I've been in nursing almost 30 years, and haven't ever experienced the kind of overall exhaustion (on an ongoing basis -- not claiming I haven't had my share of really bad days, haha) you are talking about.

Best wishes!

Thanks for the reply. OB is actually one the areas I'm (at the moment) most interested in. This could change after I get actual experience, but it's an area that I find interesting. I'm assuming that some nursing specialities are more exhausting than others (emotionally, physically, mentally, etc). Do you have any tips on how you deal with mental/emotional burnout? Thanks again :)

If a person finds themselves in an exhausting work atmosphere they have the opportunity to find a better environment. Sometimes this can be accomplished by going part time, sometimes it can be accomplished by changing specialties altogether. If the work is always toxic and the individual can not remedy this, they should consider a change in their line of work.

It's reassuring to hear that the kind of exhaustion I'm describing isn't common to all nurses. I just don't want to find myself physically and mentally drained after only one year, but it sounds like proper life management and a work/life balance would counteract that. Thank you for replying. This definitely gives me some perspective when considering this as a career option!

I've been trying to reply specifically to people's comments but it seems they are showing up out of order. I apologize. I'm a total newbie at this and I'm still learning the forum. Everyone's comments so far have been really helpful, though. I'm hoping to figure this out soon so I can reply appropriately.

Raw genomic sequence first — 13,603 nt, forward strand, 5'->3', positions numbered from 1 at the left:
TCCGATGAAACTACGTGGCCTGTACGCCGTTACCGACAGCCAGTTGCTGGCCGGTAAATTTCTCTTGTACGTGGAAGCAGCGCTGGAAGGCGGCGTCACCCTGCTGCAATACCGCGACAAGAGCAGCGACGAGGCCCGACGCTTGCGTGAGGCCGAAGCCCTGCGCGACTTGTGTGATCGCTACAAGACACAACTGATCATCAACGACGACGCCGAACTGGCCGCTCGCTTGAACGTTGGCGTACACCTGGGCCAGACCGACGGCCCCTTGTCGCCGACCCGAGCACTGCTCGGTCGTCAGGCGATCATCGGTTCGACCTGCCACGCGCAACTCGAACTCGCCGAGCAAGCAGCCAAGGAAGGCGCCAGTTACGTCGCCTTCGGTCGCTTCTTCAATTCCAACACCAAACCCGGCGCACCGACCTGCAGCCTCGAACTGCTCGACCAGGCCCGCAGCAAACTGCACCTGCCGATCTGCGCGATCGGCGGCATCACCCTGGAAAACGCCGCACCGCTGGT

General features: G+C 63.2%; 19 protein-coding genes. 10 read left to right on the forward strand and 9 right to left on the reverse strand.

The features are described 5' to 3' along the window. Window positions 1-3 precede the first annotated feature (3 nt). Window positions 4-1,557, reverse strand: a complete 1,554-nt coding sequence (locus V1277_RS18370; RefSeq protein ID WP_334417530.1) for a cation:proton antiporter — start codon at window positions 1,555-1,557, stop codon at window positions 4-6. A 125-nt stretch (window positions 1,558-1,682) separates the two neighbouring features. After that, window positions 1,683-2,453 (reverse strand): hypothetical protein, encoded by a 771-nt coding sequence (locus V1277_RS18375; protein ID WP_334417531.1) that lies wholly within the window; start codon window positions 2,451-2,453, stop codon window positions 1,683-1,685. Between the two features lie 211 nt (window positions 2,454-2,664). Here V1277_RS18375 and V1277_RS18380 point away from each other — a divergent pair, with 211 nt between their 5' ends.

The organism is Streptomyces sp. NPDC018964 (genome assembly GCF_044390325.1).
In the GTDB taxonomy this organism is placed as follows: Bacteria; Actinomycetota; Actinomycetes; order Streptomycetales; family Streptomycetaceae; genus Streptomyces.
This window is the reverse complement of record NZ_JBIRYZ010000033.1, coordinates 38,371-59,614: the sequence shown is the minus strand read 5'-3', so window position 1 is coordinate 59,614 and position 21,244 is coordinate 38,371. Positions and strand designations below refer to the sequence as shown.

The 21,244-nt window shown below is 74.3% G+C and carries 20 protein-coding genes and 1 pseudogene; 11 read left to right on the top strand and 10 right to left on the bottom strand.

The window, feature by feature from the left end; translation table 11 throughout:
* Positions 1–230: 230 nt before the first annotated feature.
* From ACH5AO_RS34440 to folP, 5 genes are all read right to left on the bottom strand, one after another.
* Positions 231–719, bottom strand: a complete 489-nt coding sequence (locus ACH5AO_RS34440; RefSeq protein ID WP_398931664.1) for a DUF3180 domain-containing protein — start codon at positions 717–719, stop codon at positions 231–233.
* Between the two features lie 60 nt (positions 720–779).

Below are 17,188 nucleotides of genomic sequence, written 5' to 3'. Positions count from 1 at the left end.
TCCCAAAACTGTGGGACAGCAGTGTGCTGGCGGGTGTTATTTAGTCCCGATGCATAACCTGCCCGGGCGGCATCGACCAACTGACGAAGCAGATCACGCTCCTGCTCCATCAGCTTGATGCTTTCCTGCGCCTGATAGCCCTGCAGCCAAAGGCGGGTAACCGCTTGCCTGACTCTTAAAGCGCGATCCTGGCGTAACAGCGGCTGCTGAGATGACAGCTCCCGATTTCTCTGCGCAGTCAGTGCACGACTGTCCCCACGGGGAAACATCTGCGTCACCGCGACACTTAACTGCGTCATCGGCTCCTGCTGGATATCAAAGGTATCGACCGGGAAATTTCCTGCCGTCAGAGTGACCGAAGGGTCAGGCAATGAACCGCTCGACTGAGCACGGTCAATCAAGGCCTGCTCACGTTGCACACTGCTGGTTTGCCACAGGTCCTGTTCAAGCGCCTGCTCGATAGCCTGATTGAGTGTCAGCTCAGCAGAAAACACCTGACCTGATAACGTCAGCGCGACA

Edited by yellow_crayon
additional content/I have no idea what I'm doing

TheCommuter, BSN, RN

Specializes in Case mgmt., rehab, (CRRN), LTC & psych.

I've been trying to reply specifically to people's comments but it seems they are showing up out of order. I apologize. I'm a total newbie at this and I'm still learning the forum. Everyone's comments so far have been really helpful, though. I'm hoping to figure this out soon so I can reply appropriately.
If you see a post that you specifically want to reply to, look at the lower right side corner of that particular post and click on "QUOTE."

This enables you to respond to that particular post, and it also lets other posters know exactly who you are replying to.

Shift work is a big reason for all this tiredness. A lot of us work nights, if not full time, then at least part of the time. It is exhausting working against our default circadian rhythm.

nights nurse too. it's more of mental thing than physical thing. the body does get tired but encountering plethora of people acting fool is enough to make you say "to hell with nursing". but then again, i work at ER located in downtown metro, so the population isn't the greatest compared to norther suburbs.

Well I am exhausted, but I work a full time job, a part time job, and I am in school full time.. :dead:

No Stars In My Eyes

Specializes in Med nurse in med-surg., float, HH, and PDN.

When I was exhausted was when I worked LTC and had to wear 5 hats. The fact that they eliminated so many positions and put it on the charge nurse's job description to do all those things made it difficult to get anything done; constant juggling of tasks as they arose, along with trying to keep to scheduled stuff made for constant tension on the job.

Thankfully, there is no OB in LTC ;).....at least not for the patients.....I think.

brandy1017, ASN, RN

Specializes in Critical Care.